fig1
Figure 1: (a) and (b) Left carotid artery injection, lateral view; and plain X-ray. The stent was placed across the aneurysm neck and initial coil embolization performed. (c)–(f) During further coil embolization, the coil detached from the delivery catheter without activating the release mechanism. Manipulation and attempts to retrieve the misplaced coil with the Alligator and Microsnare device resulted in further coil herniation. (g) and (h) Left carotid artery injection, lateral view, and plain X-ray demonstrate that the misplaced coil was removed by the Merci device; a small fragment is left in the cavernous ICA and jailed to the wall with a second stent. (i) and (j) Angiogram and plain X-ray obtained after endovascular treatment show normal filling of the ICA and aneurysm occlusion.
2.2. Case 2

A 75-year-old woman with atrial fibrillation presented with Hunt Hess grade four subarachnoid hemorrhage (SAH). Digital subtraction angiography revealed a 2.5 mm right posterior communicating artery (PCOM) aneurysm with irregular dome (Figures 2(a) and 2(b)). She underwent emergent ventriculostomy and stent-assisted coiling of the ruptured aneurysm. Femoral artery access was established with a 7 F 11 cm sheath. Heparin was not given. A Prowler Select Plus microcatheter (Cordis Endovascular, Miami Lakes, Florida, USA) led by a Synchro 2 soft microwire (Boston Scientific, Natick, MA, USA) was advanced into the distal ICA. An Enterprise 4.5x22 mm stent (Cordis, Bridgewater Township, NJ, USA) was deployed across the neck of the aneurysm. Migration of the stent was noted during deployment, but it still covered the neck of the aneurysm. Tirofiban 0.1 microgram/kg/min was started intravenously. Two HydroCoil 10 coils (2 mm × 4 cm) (MicroVention, Aliso Viejo, CA, USA) were initially deployed into the aneurysm through a SL-10 microcatheter (Boston Scientific). During coiling embolization several loops of the coil bulged into the parent artery (Figures 2(c) and 2(d)). A decision was made to deploy an overlapping stent to hold the coil mass in the aneurysm. A Renegade Hi-Flo microcatheter (Boston Scientific, Natick, MA, USA) led by a Synchro 2 soft microwire was advanced into the vasculature. Significant migration of the previously placed stent was noted when the microcatheter and microwire passed through the Enterprise stent and the coil mass herniated out of the aneurysm (Figures 2(e) and 2(f)). Attempts to engage the stent and coils using the Synchro 2 soft microwire were without success. A Merci V 3.0 firm Retriever was advanced into the ICA led by an 18 L Merci microcatheter (Concentric Medical Inc, Mountain View, CA, USA). We were able to engage the coils and stent and pulled them into the cavernous segment. A Merci V 2.5 soft Retriever was then advanced to the ICA. The Retriever engaged the coils and the stent again but attempts to pull them into the 6 F Envoy MPD guiding catheter (Codman & Shurtleff Inc, Raynham, MA, USA) were unsuccessful. At this point the coil/stent mass dislodged from the Merci device. The Merci Retriever, the 18 L Merci microcatheter, and the 6 F guiding catheter were then removed. A 7 F Envoy catheter led by a 0.038 glidewire was then used to select right carotid artery, and the tip of guiding catheter was placed at the distal cervical ICA near petrous bone. The 18 L Merci microcatheter led by a Synchro 2 soft microwire was again advanced into the distal ICA. The microwire was then removed, and a Merci V 2.0 Firm Retriever was advanced. The coils and the stent were pulled to the tip of the guiding catheter. The guiding catheter, the microcatheter, and the Retriever along with the coils and the stent were successfully removed out of the sheath. Examination of the objects on the field showed that the stent and the coils were intact without missing pieces. A postretrieval angiogram shows that the aneurysm was stable and the right ICA was patent without evidence of arterial dissection, pseudoaneurysm, or occlusion.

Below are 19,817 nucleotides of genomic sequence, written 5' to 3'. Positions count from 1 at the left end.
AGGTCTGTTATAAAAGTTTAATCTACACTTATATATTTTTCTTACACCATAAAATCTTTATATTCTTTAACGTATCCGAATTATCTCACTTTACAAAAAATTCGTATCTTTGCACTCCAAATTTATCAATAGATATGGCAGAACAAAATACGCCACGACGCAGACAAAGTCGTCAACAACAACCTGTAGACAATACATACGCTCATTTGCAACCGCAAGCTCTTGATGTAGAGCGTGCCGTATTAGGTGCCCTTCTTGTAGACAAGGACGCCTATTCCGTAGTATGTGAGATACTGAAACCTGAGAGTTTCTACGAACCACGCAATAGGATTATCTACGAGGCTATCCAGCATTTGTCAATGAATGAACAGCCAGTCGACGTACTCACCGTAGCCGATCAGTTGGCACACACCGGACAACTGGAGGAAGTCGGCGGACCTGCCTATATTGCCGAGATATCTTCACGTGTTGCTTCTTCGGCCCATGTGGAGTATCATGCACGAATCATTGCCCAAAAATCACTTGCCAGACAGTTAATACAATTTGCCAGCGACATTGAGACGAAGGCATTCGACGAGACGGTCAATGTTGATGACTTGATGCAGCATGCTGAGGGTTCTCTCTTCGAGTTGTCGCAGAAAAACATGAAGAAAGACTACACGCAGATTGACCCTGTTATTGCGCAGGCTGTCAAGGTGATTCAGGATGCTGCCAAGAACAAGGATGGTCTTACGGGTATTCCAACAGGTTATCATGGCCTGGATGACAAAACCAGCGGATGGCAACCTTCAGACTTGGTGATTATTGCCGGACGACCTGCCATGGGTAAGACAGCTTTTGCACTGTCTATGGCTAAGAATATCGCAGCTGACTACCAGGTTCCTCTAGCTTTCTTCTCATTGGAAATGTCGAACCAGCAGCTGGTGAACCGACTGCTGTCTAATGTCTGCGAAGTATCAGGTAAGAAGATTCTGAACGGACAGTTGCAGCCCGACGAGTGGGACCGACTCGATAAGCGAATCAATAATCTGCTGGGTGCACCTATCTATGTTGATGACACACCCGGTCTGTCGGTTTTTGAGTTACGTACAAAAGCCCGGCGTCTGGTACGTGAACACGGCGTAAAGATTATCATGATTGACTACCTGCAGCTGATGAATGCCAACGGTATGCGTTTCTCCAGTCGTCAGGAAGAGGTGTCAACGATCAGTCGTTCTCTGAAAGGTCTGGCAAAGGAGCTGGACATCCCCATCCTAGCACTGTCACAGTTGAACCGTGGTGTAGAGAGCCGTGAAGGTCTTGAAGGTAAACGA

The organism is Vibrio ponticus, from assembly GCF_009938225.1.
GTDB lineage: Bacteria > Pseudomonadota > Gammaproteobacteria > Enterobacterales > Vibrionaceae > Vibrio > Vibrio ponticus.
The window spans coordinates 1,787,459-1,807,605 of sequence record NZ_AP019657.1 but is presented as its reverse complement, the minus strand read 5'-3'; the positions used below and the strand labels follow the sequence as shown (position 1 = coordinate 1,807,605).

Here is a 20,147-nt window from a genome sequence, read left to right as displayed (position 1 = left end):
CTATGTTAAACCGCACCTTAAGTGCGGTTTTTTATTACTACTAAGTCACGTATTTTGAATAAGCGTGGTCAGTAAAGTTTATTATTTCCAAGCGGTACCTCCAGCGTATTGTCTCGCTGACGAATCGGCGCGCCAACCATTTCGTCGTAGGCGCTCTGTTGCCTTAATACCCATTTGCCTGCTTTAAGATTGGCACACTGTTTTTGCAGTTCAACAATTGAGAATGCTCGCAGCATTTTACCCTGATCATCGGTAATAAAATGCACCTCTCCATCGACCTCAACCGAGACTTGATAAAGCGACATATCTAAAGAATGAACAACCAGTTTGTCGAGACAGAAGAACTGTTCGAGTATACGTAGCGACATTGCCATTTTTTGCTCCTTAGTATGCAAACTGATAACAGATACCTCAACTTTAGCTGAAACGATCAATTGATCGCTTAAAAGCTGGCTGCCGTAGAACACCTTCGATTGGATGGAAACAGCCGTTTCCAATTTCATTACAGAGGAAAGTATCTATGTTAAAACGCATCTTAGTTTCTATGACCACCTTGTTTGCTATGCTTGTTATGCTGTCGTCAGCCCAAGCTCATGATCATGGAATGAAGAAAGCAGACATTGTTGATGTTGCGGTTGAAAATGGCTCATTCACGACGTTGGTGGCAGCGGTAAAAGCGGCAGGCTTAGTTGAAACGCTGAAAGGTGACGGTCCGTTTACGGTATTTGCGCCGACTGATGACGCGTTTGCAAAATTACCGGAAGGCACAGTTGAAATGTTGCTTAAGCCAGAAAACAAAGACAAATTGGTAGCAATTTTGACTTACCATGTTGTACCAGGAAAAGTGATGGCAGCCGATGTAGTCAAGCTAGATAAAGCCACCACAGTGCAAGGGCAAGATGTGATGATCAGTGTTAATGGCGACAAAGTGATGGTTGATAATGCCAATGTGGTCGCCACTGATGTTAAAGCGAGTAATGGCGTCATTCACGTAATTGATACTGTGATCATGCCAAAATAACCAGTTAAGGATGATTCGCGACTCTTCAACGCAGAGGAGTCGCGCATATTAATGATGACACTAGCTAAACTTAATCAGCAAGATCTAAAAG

fig2
Figure 2: (a) Noncontrast head CT demonstrates diffuse SAH. (b) A lateral view of the right ICA arteriogram reveals a wide-necked PCOM aneurysm. (c) Right ICA injection angiogram at the working angle demonstrates partial coil prolapse following initial stent-assisted coiling. (d) Attempts to place an overlapping stent to hold the prolapsed coil in place resulted in anterior migration of the stent and complete coil herniation. (e) and (f) Lateral roadmap angiograms demonstrate sequential retrieval of the stent and coil mass. (g) and (h) After complete removal of the migrated stent and coils, a repeated attempt at stent-assisted coiling of the ruptured aneurysm is successful. A working view of left ICA angiogram and plain X-ray demonstrate final placement of the stent and coil.

A subsequent attempt at stent-assisted coiling of the aneurysm was successful using a Neuroform 4.0 mm × 20 mm stent (Boston Scientific, Natick, MA, USA) and HydroCoils. A control angiogram after final coil deployment shows obliteration of the aneurysm (Figures 2(g) and 2(h)). The stent was patent. An intracranial run showed that the distal ICA and its branches were normal in caliber without vasospasm or thromboembolism. Clopidogrel 600 mg and aspirin 325 mg was given at the end of the procedure. A repeat angiogram 3 days later showed moderate vasospasm and a secured PCOM aneurysm. Unfortunately the patient’s clinical exam did not improve significantly, and the family decided on palliative care. She expired one month after the initial hemorrhage.

2.3. Case 3